WASHINGTON— A federal judge on Tuesday night rejected an Arizona sheriff's lawsuit seeking to halt President Barack Obama's plan to spare nearly 5 million people from deportation. "The Supreme Court and Congress have made clear that federal officials can set priorities in enforcing our immigration laws, and the actions announced by the president are...» Read More
Whew. Three days of Supreme Court hearings on health care, and you’d think “mandate”, “severability” “buying broccoli” are the only topics that anyone cares about. Well, small business owners do care, and they react to the past three days of hearings.
On the third and last day of arguments, several Supreme Court justices seemed receptive to the idea that portions of Obama's health care law can survive even if the the centerpiece is declared unconstitutional.
The heart of the Obama administration's health care overhaul hanging in the balance, the Supreme Court is turning to whether the rest of the law can survive if the crucial individual insurance requirement is struck down.
Will President Obama's health care reforms bankrupt the U.S.? Rep. Paul Ryan, (R-WI) crunches the numbers, and discusses the GOP's budget alternative.
If the U.S. Supreme Court finds the Obama mandatory health insurance law constitutional "it's going to basically bankrupt the states," Texas Gov. Rick Perry tells CNBC.
As the U.S. Supreme Court hears arguments over President Obama’s health care law, the biggest issue is over whether the individual insurance requirement is constitutional. However, according to former Senate Majority Leader Tom Daschle, there is already a mandate in place, so tossing it out won’t solve the nation’s health care problems.
Pete Williams, NBC News, reports on the first day of arguments on Obamacare at the Supreme Court, and discussing what to expect from the proceedings, with Greg Abbott, Texas Attorney General. Also, debating whether the new health care law is a case of government overreach, with Tom Daschle, DLA Piper senior policy advisor, and Sen. Tom Coburn, (R-OK).
President Barack Obama's health-care overhaul is front and center at the U.S. Supreme Court for three days of hearings to determine the fate of a law aimed at extending health insurance to 30 million more Americans.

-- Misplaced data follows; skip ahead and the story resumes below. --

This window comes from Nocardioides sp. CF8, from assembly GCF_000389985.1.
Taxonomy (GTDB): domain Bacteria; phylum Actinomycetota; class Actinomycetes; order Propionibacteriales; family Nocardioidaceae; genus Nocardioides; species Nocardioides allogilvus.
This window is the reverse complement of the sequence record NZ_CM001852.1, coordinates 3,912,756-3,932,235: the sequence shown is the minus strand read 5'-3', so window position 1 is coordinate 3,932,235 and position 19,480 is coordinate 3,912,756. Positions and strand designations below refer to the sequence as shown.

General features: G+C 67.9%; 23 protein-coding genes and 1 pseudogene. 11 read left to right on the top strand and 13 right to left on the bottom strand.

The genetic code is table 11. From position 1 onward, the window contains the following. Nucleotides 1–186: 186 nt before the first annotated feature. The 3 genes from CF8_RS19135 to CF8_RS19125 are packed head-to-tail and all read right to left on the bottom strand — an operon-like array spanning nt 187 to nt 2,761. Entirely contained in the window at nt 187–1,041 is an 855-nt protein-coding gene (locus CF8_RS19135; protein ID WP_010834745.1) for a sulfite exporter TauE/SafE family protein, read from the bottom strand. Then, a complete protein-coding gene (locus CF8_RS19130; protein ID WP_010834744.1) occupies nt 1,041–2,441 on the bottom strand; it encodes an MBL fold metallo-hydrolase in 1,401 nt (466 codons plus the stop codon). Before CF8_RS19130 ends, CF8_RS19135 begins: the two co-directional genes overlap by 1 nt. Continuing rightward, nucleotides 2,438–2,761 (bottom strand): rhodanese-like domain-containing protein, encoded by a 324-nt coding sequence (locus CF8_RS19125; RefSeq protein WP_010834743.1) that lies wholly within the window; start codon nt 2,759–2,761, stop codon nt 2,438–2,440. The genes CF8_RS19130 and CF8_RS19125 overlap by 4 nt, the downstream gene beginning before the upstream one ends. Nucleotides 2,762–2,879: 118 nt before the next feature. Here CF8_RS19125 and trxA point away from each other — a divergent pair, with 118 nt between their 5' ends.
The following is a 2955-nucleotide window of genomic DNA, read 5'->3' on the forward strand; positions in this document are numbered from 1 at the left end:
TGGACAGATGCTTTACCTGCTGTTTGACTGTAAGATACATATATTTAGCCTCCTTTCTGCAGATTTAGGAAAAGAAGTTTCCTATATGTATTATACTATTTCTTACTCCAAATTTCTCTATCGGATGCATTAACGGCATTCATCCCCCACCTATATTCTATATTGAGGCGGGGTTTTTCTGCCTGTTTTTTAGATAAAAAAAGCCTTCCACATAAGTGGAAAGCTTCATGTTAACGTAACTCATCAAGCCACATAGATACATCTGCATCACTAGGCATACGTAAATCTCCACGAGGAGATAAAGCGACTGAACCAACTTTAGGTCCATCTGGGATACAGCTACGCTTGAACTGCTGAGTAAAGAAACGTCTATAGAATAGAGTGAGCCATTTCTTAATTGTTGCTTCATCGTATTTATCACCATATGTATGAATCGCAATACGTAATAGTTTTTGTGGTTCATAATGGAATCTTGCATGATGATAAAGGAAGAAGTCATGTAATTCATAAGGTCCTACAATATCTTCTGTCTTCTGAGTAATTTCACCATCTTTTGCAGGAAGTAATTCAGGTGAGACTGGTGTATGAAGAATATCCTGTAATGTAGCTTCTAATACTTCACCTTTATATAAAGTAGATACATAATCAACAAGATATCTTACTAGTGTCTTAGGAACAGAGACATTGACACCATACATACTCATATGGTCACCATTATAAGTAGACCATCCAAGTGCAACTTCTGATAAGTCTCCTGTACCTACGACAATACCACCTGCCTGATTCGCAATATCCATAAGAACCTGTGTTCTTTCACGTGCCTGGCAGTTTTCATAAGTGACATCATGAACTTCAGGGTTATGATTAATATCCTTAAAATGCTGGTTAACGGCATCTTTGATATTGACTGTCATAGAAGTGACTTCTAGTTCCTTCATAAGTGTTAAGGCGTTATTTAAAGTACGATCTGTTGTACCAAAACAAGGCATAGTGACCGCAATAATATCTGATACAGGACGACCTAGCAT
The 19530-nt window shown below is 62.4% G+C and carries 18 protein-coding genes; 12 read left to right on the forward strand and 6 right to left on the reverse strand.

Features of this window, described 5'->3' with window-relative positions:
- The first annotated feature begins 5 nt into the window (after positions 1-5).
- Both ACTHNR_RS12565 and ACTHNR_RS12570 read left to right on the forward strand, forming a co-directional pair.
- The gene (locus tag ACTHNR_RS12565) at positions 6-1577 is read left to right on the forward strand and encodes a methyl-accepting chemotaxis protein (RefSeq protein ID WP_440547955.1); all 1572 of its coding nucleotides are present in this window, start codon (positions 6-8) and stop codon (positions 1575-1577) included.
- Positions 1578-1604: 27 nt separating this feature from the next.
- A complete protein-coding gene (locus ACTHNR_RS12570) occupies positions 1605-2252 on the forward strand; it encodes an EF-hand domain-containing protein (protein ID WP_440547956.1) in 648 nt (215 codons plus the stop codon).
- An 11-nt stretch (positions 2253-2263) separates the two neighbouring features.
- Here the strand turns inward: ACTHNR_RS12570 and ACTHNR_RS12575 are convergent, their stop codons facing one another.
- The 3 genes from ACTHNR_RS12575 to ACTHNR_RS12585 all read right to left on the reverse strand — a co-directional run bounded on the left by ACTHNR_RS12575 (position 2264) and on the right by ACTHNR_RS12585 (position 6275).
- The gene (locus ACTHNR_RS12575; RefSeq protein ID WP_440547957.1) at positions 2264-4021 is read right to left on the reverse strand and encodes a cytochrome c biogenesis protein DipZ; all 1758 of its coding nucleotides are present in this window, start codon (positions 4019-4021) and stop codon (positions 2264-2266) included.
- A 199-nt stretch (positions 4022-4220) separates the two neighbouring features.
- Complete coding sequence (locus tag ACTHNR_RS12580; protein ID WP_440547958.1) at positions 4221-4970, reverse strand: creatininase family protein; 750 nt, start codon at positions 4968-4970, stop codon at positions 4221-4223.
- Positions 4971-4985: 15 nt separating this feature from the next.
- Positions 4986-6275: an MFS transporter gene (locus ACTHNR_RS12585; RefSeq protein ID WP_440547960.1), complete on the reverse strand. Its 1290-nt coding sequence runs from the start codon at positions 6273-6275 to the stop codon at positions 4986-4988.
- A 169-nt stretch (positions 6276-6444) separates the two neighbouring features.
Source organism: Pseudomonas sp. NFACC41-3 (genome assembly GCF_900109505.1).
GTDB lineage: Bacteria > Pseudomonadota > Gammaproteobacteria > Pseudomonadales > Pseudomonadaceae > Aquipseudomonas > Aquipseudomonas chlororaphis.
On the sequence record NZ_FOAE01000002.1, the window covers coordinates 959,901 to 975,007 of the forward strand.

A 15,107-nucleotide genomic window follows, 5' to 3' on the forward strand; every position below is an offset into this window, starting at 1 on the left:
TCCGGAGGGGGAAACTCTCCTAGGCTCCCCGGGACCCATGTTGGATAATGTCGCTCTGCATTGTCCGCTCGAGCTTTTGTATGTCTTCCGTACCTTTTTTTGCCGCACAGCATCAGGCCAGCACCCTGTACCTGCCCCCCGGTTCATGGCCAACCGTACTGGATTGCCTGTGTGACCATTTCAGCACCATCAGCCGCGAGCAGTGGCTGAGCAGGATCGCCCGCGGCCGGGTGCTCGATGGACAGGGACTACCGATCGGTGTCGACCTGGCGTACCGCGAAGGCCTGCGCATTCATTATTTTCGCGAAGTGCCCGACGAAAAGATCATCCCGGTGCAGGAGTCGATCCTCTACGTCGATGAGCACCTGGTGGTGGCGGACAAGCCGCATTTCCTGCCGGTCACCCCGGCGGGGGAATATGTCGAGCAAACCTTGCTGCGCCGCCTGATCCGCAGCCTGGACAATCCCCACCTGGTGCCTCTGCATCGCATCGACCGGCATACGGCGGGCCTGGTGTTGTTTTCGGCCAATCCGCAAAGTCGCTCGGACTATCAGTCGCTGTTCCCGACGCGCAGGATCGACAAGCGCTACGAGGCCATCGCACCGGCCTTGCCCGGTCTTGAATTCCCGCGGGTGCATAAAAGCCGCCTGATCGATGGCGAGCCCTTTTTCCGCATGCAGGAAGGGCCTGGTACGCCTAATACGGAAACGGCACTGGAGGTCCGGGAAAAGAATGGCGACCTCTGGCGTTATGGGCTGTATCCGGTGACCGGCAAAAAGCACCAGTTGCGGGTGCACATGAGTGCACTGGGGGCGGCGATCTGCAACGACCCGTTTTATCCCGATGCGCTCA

Like most other business people who run health-care-focused businesses, I am already thinking about what might happen to our company once the Supreme Court has its say.
Health coverage for more than 30 million people. The power of Congress to regulate interstate commerce. President Obama's re-election. The reputation of the Supreme Court and the legacy of its chief justice, USA Today reports.
Business owners were front and center in the debate over the constitutionality of the Patient Protection and Affordable Health Care Act this spring. As the country awaits a decision from the Supreme Court, a look at the arguments for and against the law.
NBC's Pete Williams reports the Supreme Court begins three days of highly anticipated hearings on the healthcare reform law, and debating whether the mandate will be ruled unconstitutional, with Igor Volsky, Center for American Progress, and Rep. Tom Price, (R-GA).
The Supreme Court has sided with an Idaho couple in a property rights case, ruling they can go to court to challenge an Environmental Protection Agency order that blocked construction of their new home and threatened fines of more than $30,000 a day.
If the Obama administration persuades the Supreme Court to uphold its health-care overhaul law, it will be in large part thanks to a 70-year-old precedent involving an Ohio farmer, The New York Times reports.
This month, the Supreme Court, under Chief Justice John Roberts, will hear extended arguments leading to a final ruling on President Obama's signature healthcare legislation, the New York Times reports.
The U.S. Supreme Court ruled unanimously Monday that police must get a search warrant before using GPS technology to track criminal suspects.
The Supreme Court and President Obama will meet on March 27th to talk about whether it's constitutional for Congress to mandate health care coverage or levy a penalty for those who don't have it. Discussing the impact this decision will have on the markets, with Tony Fratto, Hamilton Place Strategies and David Cutler, Harvard University.
Scott Budman, KNTV reports the Supreme Court will hear Arizona's controversial immigration case, with NBC's Pete Williams. Also, Canada is pulling out of the Kyoto Protocol; MF Global's former CEO, Jon Corzine, will testify at a Senate subcommittee on Tuesday; and New Jersey Nets owner and Russian billionaire, Mikhail Prokhorov intends to run against Vladmir Putin for president of Russia.
Jonathan Macey has a powerfully argued op-ed in Politico about Judge Jed Rakoff's refusal to allow the Securities and Exchange Commission to accept a "neither admit nor deny wrong doing" settlement with Citigroup.
NBC's Pete Williams, reports the Supreme Court will hear challenges to President Obama's health care law, and debating whether this signals the end for Obamacare, with Betsy McCaughey, former Lieutenant Governor of NY, and Igor Volsky, Center for American Progress.